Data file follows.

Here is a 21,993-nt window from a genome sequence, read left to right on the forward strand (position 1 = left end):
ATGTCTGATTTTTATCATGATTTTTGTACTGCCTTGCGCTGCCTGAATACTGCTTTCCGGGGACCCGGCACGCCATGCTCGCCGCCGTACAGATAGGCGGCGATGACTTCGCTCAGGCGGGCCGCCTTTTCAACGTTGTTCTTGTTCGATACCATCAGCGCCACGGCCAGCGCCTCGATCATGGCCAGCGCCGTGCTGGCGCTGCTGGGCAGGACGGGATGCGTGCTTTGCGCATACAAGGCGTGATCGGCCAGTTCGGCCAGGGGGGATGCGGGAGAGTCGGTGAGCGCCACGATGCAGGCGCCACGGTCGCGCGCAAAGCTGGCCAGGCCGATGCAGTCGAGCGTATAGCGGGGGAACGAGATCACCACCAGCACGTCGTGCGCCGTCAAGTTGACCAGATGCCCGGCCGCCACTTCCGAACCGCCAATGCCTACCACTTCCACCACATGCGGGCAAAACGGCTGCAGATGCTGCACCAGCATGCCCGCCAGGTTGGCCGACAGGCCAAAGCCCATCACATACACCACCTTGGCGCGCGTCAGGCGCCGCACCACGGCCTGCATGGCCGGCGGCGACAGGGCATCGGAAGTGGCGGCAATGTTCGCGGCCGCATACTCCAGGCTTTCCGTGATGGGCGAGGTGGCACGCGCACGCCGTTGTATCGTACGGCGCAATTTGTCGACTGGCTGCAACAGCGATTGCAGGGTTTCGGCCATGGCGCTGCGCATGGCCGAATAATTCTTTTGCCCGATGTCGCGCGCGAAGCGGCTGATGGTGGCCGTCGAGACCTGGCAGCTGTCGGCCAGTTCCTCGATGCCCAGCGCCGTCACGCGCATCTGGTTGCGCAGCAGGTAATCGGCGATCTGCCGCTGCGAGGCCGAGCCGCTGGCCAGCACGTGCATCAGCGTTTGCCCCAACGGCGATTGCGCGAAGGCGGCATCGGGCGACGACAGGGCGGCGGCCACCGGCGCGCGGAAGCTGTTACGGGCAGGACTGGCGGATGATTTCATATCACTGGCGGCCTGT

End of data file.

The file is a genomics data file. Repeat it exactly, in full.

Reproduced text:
Here is a 21,993-nt window from a genome sequence, read left to right on the forward strand (position 1 = left end):
ATGTCTGATTTTTATCATGATTTTTGTACTGCCTTGCGCTGCCTGAATACTGCTTTCCGGGGACCCGGCACGCCATGCTCGCCGCCGTACAGATAGGCGGCGATGACTTCGCTCAGGCGGGCCGCCTTTTCAACGTTGTTCTTGTTCGATACCATCAGCGCCACGGCCAGCGCCTCGATCATGGCCAGCGCCGTGCTGGCGCTGCTGGGCAGGACGGGATGCGTGCTTTGCGCATACAAGGCGTGATCGGCCAGTTCGGCCAGGGGGGATGCGGGAGAGTCGGTGAGCGCCACGATGCAGGCGCCACGGTCGCGCGCAAAGCTGGCCAGGCCGATGCAGTCGAGCGTATAGCGGGGGAACGAGATCACCACCAGCACGTCGTGCGCCGTCAAGTTGACCAGATGCCCGGCCGCCACTTCCGAACCGCCAATGCCTACCACTTCCACCACATGCGGGCAAAACGGCTGCAGATGCTGCACCAGCATGCCCGCCAGGTTGGCCGACAGGCCAAAGCCCATCACATACACCACCTTGGCGCGCGTCAGGCGCCGCACCACGGCCTGCATGGCCGGCGGCGACAGGGCATCGGAAGTGGCGGCAATGTTCGCGGCCGCATACTCCAGGCTTTCCGTGATGGGCGAGGTGGCACGCGCACGCCGTTGTATCGTACGGCGCAATTTGTCGACTGGCTGCAACAGCGATTGCAGGGTTTCGGCCATGGCGCTGCGCATGGCCGAATAATTCTTTTGCCCGATGTCGCGCGCGAAGCGGCTGATGGTGGCCGTCGAGACCTGGCAGCTGTCGGCCAGTTCCTCGATGCCCAGCGCCGTCACGCGCATCTGGTTGCGCAGCAGGTAATCGGCGATCTGCCGCTGCGAGGCCGAGCCGCTGGCCAGCACGTGCATCAGCGTTTGCCCCAACGGCGATTGCGCGAAGGCGGCATCGGGCGACGACAGGGCGGCGGCCACCGGCGCGCGGAAGCTGTTACGGGCAGGACTGGCGGATGATTTCATATCACTGGCGGCCTGT